St. Albert the GreatToday, 15 November, the Church pays tribute to a great Dominican Saint, a bishop and Doctor of the Church, St. Albert the Great (1206-1280), also known as St. Albertus Magnus.

St. Albert may be best known today as being a professor to another great Dominican Saint and Doctor of the Church, St. Thomas Aquinas.  That alone gives a hint of his brilliance!  Known for his vast knowledge of a wide range of subjects, St. Albert was given the title, Doctor Universalis, the Universal Doctor.  His great learning also earned him the honorific “the Great” during his lifetime–a rare achievement!

St. Albert is the Patron Saint of the natural sciences, among other things.  St. Albert could be considered the forefather and special patron of all the many great priest-scientists who have filled the history of the Church down to our day, and will certainly continue to do so.  Just off the top of my head, I think of Nicolas Copernicus, Gregor Mendel, Georges Lemaître, and Michal Heller.  To be sure, one can’t know the history of science or the history the Church and maintain the all-too-common myth that the two are at odds and mutually exclusive.

My local Dominican family and I are proud to have St. Albert the Great as the patron of our priory.  In fact, I just recently returned from our monthly meeting there.  Our spiritual director taught us about St. Albert’s life and thought.  He read to us from a commentary St. Albert wrote on the Gospel of St. Luke and on the Eucharist:

Do this in remembrance of Me. Two things should be noted here. The first is the command that we should use this Sacrament, which is indicated when He says: Do this. The second is that this Sacrament commemorates the Lord’s going to death for our sake.

So He says, Do this. Certainly He would demand nothing more profitable, nothing more pleasant, nothing more beneficial, nothing more desirable, nothing more similar to eternal life. We will look at each of these qualities separately.

This Sacrament is profitable because it grants remission of sins; it is most useful because it bestows the fullness of grace on us in this life. The Father of Spirits instructs us in what is useful for us to receive His sanctification. And his sanctification is in Christ’s sacrifice, that is, when He offers Himself in this Sacrament to the Father for our redemption, to us for our use.  I consecrate myself for their sakes.  Christ, who through the Holy Spirit offered Himself up without blemish to God, will cleanse our consciences from dead works to worship the living God.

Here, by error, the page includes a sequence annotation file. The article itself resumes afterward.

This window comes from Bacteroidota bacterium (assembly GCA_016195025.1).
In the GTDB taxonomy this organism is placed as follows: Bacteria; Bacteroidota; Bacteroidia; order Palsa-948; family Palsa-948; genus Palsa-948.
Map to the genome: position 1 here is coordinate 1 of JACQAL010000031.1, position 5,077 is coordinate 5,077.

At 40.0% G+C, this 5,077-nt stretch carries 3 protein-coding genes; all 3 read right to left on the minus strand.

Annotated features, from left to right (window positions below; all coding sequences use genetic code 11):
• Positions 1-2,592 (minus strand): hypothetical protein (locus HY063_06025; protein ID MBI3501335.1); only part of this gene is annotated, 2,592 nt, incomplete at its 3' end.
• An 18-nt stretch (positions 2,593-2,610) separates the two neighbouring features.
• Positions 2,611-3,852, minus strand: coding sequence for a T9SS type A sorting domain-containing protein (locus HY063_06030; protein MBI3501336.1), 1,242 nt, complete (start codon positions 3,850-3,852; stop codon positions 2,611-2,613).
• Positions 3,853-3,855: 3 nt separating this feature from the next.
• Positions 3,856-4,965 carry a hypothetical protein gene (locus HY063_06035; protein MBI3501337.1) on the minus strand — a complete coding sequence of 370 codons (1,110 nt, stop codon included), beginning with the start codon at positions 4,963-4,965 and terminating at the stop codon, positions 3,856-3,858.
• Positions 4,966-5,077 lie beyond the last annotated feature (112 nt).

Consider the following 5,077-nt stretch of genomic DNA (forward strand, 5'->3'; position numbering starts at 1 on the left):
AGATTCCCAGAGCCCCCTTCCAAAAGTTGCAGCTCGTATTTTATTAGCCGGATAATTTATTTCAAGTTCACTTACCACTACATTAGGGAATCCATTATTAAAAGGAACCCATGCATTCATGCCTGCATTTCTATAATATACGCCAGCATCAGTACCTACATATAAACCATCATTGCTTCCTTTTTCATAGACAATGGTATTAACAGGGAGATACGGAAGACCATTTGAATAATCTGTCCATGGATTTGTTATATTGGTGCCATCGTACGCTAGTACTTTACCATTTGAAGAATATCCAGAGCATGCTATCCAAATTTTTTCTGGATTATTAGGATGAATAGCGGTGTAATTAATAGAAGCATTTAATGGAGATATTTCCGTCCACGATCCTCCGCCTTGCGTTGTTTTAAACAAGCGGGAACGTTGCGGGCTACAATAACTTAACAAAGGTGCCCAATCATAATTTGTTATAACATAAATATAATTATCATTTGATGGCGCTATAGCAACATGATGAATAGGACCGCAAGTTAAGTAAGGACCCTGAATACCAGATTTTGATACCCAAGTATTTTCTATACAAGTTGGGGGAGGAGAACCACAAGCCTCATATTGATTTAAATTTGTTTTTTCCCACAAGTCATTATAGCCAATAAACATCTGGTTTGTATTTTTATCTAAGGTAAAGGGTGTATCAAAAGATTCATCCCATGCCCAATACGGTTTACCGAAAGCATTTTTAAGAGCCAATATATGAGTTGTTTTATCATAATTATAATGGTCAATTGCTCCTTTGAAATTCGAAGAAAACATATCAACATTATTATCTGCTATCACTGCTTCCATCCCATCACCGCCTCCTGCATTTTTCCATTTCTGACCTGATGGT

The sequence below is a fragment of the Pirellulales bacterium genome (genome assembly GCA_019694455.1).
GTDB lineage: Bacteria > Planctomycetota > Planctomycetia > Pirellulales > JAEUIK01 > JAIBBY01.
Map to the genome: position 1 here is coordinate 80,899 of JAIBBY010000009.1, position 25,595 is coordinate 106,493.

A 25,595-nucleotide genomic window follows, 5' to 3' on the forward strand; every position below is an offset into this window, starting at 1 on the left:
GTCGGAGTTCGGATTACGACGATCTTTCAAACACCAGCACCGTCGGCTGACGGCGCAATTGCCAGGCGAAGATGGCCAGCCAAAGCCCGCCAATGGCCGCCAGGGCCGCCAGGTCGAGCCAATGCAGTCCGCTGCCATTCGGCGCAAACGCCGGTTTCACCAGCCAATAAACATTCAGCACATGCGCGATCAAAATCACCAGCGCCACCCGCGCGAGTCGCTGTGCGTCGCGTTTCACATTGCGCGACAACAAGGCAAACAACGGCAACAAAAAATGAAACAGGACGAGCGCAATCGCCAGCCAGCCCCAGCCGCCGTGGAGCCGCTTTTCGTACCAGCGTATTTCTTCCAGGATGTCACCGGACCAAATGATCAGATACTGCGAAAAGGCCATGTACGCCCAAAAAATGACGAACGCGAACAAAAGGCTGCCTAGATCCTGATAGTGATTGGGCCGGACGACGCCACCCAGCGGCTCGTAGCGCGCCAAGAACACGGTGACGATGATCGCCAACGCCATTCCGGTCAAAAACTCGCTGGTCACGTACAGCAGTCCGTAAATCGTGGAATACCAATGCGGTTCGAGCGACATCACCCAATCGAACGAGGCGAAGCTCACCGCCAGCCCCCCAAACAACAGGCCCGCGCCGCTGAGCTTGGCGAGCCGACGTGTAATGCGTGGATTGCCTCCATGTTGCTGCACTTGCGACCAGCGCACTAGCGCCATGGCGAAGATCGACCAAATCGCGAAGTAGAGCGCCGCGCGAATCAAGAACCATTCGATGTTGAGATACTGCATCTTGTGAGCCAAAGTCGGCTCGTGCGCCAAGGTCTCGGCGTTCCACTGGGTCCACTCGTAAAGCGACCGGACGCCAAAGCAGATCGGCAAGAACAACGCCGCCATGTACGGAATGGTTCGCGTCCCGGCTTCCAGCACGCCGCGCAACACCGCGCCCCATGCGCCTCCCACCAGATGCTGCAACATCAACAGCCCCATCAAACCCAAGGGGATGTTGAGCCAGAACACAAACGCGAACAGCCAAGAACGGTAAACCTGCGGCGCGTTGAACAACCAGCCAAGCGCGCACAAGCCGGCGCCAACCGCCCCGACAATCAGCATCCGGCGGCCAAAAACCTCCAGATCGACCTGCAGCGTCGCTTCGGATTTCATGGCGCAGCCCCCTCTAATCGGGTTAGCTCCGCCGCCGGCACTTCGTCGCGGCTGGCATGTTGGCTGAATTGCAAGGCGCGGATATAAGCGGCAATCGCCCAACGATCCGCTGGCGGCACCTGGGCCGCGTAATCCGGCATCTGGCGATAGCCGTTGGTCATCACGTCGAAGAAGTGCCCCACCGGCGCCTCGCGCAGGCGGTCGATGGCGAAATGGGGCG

Nor can we do anything more pleasant. For what is better than God manifesting His whole sweetness to us? You gave them bread from heaven, not the fruit of human labour, but a bread endowed with all delight and pleasant to every sense of taste. For this substance of Yours revealed Your kindness toward Your children, and serving the desire of each recipient, it changed to suit each one’s taste.

He could not have commanded anything more beneficial, for this Sacrament is the fruit of the tree of life. Anyone who receives this Sacrament with the devotion of sincere faith will never taste death. It is a tree of life for those who grasp it, and blessed is he who holds it fast. The man who feeds on Me shall live on account of Me.

Nor could He have commanded anything more lovable, for this sacrament produces love and union. It is characteristic of the greatest love to give itself as food. Had not the men of my tent exclaimed: Who will feed us with his flesh to satisfy our hunger? as if to say: I have loved them and they have loved Me so much that I desire to be within them, and they wish to receive Me so that they may become My members. There is no more intimate or more natural means for them to be united to Me, and I to them.

Nor could He have commanded anything which is more like eternal life. Eternal life flows from this Sacrament because God with all sweetness pours Himself out upon the blessed.

So beautiful and deep!  I shall like to meditate upon this writing… I feel it could help me to deepen my understanding and love for the Blessed Sacrament and Holy Communion.

Spiritual writings such as these also remind me that no matter how smart, clever, intelligent, and learned I may become, it all comes back to God.  Without God and the faith and loving our fellow man, any studying and intellectual endeavors will be lifeless, meaningless, and fruitless.  St. Albert and St. Thomas both make that very clear.  They were stellar intellectuals… but they were Catholics first, and being Catholic directed and oriented everything they did.

An important lesson for Dominicans, and for all practicing Catholics!

Happy feast day, Father Albert!  Please help all of us in our pursuit of Truth–especially our bishops!